An analysis of exit polls from last week's midterms showed male and older voters drove the GOP to big wins.
The Pew Research Center says nationally 52% of voters cast ballots for Republican candidates in the House, which is similar to their performance in 2010. Drilling down, we find that 57% of men voted for Republicans while 51% of women voted for Democrats.
Broken down by age, 53% of voters between the age of 45 and 64 voted for the GOP while 57% of voters over the age of 65 voted that way.
Men favored Republicans by a 16-point margin (57% voted for the GOP, 41% for Democrats) yesterday, while women voted for Democratic candidates by a four-point margin (51% to 47%). This gender gap is at least as large as in 2010: In that election men voted for Republicans by a 14-point margin while women were nearly evenly split, opting for GOP candidates by a one-point margin.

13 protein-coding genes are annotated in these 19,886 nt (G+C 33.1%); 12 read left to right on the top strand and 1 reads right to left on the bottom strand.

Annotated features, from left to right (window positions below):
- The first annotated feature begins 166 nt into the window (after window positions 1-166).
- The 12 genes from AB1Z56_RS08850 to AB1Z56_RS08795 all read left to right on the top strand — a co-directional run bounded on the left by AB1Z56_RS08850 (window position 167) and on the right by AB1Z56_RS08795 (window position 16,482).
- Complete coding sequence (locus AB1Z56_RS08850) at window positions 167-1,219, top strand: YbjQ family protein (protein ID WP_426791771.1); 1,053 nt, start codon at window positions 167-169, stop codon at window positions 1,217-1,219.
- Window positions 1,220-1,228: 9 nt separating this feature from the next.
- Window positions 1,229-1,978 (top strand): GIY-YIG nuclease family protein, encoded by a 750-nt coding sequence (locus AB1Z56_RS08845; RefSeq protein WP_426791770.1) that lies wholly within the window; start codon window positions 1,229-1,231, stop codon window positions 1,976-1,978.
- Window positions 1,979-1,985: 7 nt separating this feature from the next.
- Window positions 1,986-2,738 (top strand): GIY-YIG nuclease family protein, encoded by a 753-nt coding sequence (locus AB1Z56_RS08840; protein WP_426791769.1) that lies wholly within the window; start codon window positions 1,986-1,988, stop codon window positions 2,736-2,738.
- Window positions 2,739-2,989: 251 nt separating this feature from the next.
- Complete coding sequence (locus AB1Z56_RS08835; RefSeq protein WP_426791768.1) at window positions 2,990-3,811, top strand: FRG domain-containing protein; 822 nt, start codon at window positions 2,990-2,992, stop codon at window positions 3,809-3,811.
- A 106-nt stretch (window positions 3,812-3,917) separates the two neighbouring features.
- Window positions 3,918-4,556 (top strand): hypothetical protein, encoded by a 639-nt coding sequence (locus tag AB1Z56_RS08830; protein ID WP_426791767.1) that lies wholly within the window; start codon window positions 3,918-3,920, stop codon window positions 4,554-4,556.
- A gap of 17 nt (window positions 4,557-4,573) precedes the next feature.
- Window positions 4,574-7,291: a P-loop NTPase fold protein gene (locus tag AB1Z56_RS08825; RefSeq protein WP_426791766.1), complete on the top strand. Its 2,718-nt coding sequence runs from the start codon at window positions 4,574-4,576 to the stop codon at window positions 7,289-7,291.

Older voters also made up a larger portion of the electorate this year as younger voters stayed away from the polls.. 22% of voters were age 65 and older this year.
Even though Democratic candidates won the 18- to 29- year-old vote by an 11-point margin, 54% to 43%, this group didn’t carry the same weight as it did two years ago when Barack Obama was re-elected. They made up a much smaller share of the electorate than in 2012, and the Democratic margins among this group also were not as large as in 2012.
According to the exit polls, voters younger than 30 were just 13% of those who showed up at the polls. Though this is little different than the 12% they represented in 2010, younger voters accounted for a larger share (19%) of the 2012 electorate.